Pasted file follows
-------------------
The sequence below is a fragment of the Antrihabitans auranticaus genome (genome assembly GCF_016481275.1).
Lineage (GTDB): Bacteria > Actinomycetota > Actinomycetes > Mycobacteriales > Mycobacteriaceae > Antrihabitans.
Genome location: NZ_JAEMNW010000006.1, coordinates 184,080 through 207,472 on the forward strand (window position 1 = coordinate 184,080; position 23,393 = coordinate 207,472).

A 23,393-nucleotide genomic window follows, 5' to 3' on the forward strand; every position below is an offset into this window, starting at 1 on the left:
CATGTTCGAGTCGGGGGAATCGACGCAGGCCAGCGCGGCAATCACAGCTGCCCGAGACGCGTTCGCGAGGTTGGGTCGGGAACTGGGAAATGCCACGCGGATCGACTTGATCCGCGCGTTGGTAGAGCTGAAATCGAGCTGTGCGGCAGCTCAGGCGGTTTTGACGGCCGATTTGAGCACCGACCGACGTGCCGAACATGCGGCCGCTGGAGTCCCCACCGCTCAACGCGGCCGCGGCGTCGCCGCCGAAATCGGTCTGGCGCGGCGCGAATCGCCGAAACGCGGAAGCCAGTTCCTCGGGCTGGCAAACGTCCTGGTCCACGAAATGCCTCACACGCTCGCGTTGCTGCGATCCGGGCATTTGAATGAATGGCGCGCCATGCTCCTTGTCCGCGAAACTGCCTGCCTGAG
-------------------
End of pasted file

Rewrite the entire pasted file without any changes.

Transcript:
The sequence below is a fragment of the Antrihabitans auranticaus genome (genome assembly GCF_016481275.1).
Lineage (GTDB): Bacteria > Actinomycetota > Actinomycetes > Mycobacteriales > Mycobacteriaceae > Antrihabitans.
Genome location: NZ_JAEMNW010000006.1, coordinates 184,080 through 207,472 on the forward strand (window position 1 = coordinate 184,080; position 23,393 = coordinate 207,472).

A 23,393-nucleotide genomic window follows, 5' to 3' on the forward strand; every position below is an offset into this window, starting at 1 on the left:
CATGTTCGAGTCGGGGGAATCGACGCAGGCCAGCGCGGCAATCACAGCTGCCCGAGACGCGTTCGCGAGGTTGGGTCGGGAACTGGGAAATGCCACGCGGATCGACTTGATCCGCGCGTTGGTAGAGCTGAAATCGAGCTGTGCGGCAGCTCAGGCGGTTTTGACGGCCGATTTGAGCACCGACCGACGTGCCGAACATGCGGCCGCTGGAGTCCCCACCGCTCAACGCGGCCGCGGCGTCGCCGCCGAAATCGGTCTGGCGCGGCGCGAATCGCCGAAACGCGGAAGCCAGTTCCTCGGGCTGGCAAACGTCCTGGTCCACGAAATGCCTCACACGCTCGCGTTGCTGCGATCCGGGCATTTGAATGAATGGCGCGCCATGCTCCTTGTCCGCGAAACTGCCTGCCTGAG